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Trump panel advocates rescinding Obama-era school discipline rules

December 19, 2018

President Donald Trump’s school safety commission on Tuesday called for a rollback of an Obama-era initiative to reduce suspensions and expulsions of students of color and those with disabilities — guidance that had been embraced by Minnesota education and human rights officials.

The panel’s proposal suggests that efforts to curb racial disparities in school discipline have the potential of making schools less safe.

“Where well-meaning but flawed policies endanger student safety, they must be changed,” the commission wrote in a document obtained by the New York Times.

In Minnesota, the move comes just months after the state Department of Human Rights secured agreements with 41 school districts and charter school systems to work to reduce discipline disparities — or else face investigations into possible discrimination.

On Tuesday, one of the districts, Osseo Area Schools, pledged to stay the course: “We remain committed to the elimination of racial disparities in discipline, whether or not there is federal guidance to do so,” district spokeswoman Barbara Olson said in a statement.

Minnesota Education Commissioner Brenda Cassellius described a potential rollback on protections of students who are disproportionately suspended as “unconscionable.”

“Those protections should be retained as fundamental in our work to provide students with their right to an equitable education,” she said.

The 2014 Obama administration guidelines — like those suggested now by the Trump panel — were not binding on districts.

But critics say some school systems erred in the ways in which they heeded advice to lower suspension rates. In St. Paul, former Superintendent Valeria Silva was dogged by criticism that she and her administration were weak on discipline.

Deborah York, a former Edina teacher whose career ended when she was assaulted by a student, said Tuesday she welcomed a new approach to discipline.

“To me, there definitely has to be a balance,” she said, between addressing the needs of students of color and those with disabilities and holding students accountable if they misbehave. That accountability could bring with it the services students need to get on track, she said.

Mental health care and building security are among the topics addressed in the panel’s 177-page report, according to the Washington Post.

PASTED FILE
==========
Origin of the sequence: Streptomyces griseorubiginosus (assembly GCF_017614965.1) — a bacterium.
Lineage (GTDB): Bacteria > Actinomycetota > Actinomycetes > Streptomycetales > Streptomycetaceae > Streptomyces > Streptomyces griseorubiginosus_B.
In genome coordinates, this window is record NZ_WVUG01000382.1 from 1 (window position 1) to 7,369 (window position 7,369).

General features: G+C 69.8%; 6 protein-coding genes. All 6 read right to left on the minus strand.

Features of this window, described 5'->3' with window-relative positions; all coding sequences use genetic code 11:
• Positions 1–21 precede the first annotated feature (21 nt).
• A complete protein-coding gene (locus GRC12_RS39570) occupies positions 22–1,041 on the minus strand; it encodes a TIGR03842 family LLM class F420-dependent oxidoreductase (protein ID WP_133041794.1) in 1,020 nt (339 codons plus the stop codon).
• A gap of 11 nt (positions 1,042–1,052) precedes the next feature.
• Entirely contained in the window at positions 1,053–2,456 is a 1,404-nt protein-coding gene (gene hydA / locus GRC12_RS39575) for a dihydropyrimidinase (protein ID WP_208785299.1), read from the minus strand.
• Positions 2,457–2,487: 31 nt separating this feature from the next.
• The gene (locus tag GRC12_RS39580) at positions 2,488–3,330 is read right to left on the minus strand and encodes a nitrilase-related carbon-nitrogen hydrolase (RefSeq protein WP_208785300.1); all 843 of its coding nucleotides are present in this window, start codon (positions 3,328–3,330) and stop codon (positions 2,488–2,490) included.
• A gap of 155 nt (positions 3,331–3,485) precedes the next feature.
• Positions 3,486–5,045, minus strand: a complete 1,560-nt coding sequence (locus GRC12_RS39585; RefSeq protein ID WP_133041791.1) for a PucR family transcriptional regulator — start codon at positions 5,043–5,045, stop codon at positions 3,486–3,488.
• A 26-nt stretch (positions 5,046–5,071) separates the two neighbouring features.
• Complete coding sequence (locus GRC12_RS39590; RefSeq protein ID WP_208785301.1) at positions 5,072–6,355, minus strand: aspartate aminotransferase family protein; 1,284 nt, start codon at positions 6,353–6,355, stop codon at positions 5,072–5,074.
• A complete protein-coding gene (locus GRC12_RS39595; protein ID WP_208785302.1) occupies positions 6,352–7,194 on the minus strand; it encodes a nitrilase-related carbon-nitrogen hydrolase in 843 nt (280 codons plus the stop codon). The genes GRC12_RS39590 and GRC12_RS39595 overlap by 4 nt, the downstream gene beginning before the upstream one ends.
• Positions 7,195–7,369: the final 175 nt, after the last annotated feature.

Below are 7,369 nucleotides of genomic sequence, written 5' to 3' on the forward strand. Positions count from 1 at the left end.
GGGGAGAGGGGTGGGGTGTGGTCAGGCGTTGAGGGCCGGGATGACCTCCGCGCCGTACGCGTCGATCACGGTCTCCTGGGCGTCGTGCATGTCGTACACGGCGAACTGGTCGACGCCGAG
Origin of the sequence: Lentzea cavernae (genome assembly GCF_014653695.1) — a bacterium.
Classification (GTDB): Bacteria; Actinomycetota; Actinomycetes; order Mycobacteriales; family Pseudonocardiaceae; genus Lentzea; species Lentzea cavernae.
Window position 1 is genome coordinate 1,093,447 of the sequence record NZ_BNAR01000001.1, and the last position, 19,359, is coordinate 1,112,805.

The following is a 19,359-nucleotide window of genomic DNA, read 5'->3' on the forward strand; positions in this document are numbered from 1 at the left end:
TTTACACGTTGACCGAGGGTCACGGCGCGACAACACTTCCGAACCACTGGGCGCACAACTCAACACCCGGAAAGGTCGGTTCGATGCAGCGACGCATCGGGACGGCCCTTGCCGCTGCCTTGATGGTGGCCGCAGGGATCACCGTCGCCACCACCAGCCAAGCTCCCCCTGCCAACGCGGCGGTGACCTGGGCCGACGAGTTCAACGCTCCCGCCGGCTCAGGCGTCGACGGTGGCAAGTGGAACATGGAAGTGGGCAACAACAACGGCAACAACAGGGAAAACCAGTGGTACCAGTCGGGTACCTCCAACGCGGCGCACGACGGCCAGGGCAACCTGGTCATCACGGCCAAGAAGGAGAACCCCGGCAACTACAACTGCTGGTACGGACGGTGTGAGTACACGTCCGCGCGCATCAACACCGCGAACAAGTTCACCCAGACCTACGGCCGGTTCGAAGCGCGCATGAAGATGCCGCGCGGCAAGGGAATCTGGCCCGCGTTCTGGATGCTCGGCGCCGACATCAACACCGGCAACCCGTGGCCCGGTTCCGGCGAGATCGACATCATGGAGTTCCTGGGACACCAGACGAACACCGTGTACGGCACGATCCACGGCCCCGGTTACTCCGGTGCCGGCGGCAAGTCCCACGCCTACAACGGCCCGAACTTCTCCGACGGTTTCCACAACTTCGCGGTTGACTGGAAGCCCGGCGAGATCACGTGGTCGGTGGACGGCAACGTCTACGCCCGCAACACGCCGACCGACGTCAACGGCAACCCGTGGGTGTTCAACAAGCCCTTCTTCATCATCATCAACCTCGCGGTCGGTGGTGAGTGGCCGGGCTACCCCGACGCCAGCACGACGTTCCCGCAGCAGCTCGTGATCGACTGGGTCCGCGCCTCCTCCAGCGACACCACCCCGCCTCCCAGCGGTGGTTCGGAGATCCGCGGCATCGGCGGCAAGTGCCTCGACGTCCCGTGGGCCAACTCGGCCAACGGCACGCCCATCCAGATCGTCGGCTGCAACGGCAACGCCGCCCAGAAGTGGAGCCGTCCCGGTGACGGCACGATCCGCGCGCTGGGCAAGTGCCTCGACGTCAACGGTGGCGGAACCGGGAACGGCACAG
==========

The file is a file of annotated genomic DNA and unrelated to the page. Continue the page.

The group was formed in the wake of the Feb. 14 school massacre in Parkland, Fla.

On the subject of gun violence, the commission urged states to adopt laws allowing “extreme risk protection orders,” or court orders that temporarily restrict access to firearms for people found to pose risks to themselves or other, the Associated Press reported.

But it recommends against raising the minimum age to buy a firearm, generally 18 in most states, saying there is no evidence it would reduce killings.

Said Cassellius, “Solutions that don’t involve common-sense gun restrictions are merely empty promises and fall short of the full protection our children deserve.”

Asked for its take on the panel’s recommendations, St. Paul Public Schools focused on gun violence, saying it continued to oppose arming teachers as well as any attempts to weaken gun control laws. Left unaddressed was its agreement with the state Human Rights Department to work to reduce discipline disparities.

According to the department, students of color accounted for 66 percent of all suspensions and expulsions in 2015-16 even though they represented only 31 percent of the state’s student population.

Black students in the state were eight times more likely to be suspended or expelled than their white peers, and American Indian students were 10 times more likely — disparities worse than those reported nationally.

Several districts — St. Paul, Osseo, Duluth, Eden Prairie and Edina, among them — have committed to steps that include directing police who work in their schools to steer clear of investigating or recommending discipline for students for missteps that do not involve a crime.

Earlier this year, in his push for local action, state Human Rights Commissioner Kevin Lindsey noted that a large percentage of student suspensions statewide were based on “subjective reasons that did not involve physical harm to others, weapons or illegal drugs.”

The department did not respond on Tuesday to a request for comment.

The Associated Press, Washington Post and New York Times contributed to this report.

Anthony Lonetree • 612-673-4109

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